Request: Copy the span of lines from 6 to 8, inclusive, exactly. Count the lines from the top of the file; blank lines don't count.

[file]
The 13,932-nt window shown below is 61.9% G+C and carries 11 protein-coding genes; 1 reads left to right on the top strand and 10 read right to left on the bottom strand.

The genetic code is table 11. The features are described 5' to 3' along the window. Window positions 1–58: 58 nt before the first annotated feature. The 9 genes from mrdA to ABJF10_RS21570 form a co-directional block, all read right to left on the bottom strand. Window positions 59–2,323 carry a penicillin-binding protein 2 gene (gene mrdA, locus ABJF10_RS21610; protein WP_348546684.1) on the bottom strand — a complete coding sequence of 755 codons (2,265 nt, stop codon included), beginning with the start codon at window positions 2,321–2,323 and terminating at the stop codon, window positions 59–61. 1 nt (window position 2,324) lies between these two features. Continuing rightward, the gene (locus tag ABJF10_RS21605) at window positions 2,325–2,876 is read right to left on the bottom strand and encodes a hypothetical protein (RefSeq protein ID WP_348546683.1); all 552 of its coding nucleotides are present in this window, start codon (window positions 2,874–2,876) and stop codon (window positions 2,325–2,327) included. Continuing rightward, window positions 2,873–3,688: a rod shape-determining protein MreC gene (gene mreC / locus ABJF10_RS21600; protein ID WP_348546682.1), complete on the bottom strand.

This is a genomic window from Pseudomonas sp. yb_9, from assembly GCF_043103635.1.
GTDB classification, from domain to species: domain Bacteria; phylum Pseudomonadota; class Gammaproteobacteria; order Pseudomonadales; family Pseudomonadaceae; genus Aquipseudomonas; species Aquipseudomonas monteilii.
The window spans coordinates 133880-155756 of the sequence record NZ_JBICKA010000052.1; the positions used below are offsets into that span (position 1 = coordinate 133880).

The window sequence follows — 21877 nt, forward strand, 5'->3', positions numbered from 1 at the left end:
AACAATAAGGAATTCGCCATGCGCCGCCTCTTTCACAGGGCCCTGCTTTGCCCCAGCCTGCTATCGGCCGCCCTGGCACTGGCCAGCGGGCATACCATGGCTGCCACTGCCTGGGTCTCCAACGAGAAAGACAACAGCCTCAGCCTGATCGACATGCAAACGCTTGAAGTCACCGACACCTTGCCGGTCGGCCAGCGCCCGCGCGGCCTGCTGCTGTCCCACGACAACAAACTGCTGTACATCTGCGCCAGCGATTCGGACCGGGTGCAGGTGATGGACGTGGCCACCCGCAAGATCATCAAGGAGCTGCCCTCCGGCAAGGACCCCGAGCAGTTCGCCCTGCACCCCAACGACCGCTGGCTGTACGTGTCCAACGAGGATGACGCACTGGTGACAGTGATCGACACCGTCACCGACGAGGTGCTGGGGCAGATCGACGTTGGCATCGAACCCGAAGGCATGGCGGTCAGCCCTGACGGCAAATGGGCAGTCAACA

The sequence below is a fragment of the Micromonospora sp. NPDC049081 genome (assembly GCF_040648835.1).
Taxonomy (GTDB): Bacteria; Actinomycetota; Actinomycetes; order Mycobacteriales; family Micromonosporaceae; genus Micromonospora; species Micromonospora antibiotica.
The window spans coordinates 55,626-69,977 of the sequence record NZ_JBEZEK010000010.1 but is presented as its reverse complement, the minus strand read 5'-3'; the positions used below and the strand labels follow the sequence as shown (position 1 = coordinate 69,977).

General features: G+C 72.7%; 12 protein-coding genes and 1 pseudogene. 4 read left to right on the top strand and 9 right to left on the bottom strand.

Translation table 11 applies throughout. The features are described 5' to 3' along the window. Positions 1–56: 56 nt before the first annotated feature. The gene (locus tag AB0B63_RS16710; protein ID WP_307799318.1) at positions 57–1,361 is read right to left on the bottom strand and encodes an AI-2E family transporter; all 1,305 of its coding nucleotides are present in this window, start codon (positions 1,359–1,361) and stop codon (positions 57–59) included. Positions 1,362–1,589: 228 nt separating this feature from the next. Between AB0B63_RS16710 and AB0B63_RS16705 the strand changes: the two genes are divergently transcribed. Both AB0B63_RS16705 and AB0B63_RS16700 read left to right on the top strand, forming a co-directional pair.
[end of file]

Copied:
The window sequence follows — 21877 nt, forward strand, 5'->3', positions numbered from 1 at the left end:
AACAATAAGGAATTCGCCATGCGCCGCCTCTTTCACAGGGCCCTGCTTTGCCCCAGCCTGCTATCGGCCGCCCTGGCACTGGCCAGCGGGCATACCATGGCTGCCACTGCCTGGGTCTCCAACGAGAAAGACAACAGCCTCAGCCTGATCGACATGCAAACGCTTGAAGTCACCGACACCTTGCCGGTCGGCCAGCGCCCGCGCGGCCTGCTGCTGTCCCACGACAACAAACTGCTGTACATCTGCGCCAGCGATTCGGACCGGGTGCAGGTGATGGACGTGGCCACCCGCAAGATCATCAAGGAGCTGCCCTCCGGCAAGGACCCCGAGCAGTTCGCCCTGCACCCCAACGACCGCTGGCTGTACGTGTCCAACGAGGATGACGCACTGGTGACAGTGATCGACACCGTCACCGACGAGGTGCTGGGGCAGATCGACGTTGGCATCGAACCCGAAGGCATGGCGGTCAGCCCTGACGGCAAATGGGCAGTCAACA

The sequence below is a fragment of the Micromonospora sp. NPDC049081 genome (assembly GCF_040648835.1).